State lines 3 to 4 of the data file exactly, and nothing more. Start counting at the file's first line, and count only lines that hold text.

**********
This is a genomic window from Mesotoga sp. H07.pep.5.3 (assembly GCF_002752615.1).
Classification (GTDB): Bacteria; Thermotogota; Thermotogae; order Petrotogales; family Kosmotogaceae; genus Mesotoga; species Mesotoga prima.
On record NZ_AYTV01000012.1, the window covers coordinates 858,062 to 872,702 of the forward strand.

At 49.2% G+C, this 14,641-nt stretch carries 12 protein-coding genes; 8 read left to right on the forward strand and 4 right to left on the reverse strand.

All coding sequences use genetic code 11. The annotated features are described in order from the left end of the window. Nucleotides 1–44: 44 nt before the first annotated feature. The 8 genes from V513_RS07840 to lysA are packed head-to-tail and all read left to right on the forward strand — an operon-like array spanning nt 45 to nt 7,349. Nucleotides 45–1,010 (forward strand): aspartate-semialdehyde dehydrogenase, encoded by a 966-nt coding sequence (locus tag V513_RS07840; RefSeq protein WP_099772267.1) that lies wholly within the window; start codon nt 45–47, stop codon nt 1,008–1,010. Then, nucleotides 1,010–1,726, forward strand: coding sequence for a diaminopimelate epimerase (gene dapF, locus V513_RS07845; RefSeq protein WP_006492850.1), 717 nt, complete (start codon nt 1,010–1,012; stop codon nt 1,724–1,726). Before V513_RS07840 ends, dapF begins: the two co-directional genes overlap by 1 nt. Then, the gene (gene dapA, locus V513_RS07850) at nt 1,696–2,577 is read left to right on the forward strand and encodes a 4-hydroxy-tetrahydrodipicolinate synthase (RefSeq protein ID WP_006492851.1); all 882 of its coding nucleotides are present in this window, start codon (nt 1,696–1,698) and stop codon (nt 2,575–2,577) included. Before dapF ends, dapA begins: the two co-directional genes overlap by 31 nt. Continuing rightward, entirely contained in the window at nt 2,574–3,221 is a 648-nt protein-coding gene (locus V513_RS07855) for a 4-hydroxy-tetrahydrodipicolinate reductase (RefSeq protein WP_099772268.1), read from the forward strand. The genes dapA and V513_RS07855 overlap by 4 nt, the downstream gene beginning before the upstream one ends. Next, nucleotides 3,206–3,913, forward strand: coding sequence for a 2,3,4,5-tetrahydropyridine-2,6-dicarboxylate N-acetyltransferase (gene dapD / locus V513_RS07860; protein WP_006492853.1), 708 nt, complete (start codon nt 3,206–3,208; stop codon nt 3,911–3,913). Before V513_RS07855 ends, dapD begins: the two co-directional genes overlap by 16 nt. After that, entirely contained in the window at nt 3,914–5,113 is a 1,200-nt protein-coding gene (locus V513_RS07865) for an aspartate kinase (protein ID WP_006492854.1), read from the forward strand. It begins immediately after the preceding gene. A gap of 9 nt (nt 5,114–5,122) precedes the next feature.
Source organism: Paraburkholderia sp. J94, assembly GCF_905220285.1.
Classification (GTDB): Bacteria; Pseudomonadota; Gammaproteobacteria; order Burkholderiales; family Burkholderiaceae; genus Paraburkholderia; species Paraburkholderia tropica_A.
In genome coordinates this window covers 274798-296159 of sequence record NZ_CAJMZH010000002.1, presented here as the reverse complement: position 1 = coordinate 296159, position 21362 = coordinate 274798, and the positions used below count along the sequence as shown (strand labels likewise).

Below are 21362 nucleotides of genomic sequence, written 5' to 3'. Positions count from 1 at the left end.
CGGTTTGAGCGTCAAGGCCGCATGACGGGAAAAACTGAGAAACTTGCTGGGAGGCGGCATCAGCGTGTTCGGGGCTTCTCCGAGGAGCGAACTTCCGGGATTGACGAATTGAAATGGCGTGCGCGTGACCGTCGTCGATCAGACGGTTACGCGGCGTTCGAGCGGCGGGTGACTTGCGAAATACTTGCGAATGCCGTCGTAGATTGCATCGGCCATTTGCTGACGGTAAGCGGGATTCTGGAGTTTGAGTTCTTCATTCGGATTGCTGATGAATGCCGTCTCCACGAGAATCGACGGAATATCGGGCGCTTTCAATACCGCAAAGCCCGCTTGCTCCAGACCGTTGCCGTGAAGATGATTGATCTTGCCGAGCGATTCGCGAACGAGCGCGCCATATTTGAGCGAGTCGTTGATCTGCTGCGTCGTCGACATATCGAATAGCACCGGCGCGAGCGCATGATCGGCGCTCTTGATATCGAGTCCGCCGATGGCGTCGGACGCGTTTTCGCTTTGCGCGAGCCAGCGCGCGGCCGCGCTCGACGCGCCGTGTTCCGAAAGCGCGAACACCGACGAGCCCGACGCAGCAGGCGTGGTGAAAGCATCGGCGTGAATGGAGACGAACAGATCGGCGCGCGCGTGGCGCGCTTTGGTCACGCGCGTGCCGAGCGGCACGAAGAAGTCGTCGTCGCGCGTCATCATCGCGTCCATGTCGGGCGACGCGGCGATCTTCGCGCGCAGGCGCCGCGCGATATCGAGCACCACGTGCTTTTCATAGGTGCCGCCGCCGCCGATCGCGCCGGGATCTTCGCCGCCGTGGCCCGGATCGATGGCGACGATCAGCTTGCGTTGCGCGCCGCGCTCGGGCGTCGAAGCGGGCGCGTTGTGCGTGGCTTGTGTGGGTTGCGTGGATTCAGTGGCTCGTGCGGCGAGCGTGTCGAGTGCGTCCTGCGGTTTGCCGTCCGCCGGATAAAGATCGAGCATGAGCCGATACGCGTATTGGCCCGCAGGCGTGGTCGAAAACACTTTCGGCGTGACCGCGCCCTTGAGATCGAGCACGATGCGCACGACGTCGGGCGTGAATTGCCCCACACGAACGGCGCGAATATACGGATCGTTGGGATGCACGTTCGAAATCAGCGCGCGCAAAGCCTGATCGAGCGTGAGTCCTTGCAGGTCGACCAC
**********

On record NZ_AYTV01000012.1, the window covers coordinates 858,062 to 872,702 of the forward strand.

At 49.2% G+C, this 14,641-nt stretch carries 12 protein-coding genes; 8 read left to right on the forward strand and 4 right to left on the reverse strand.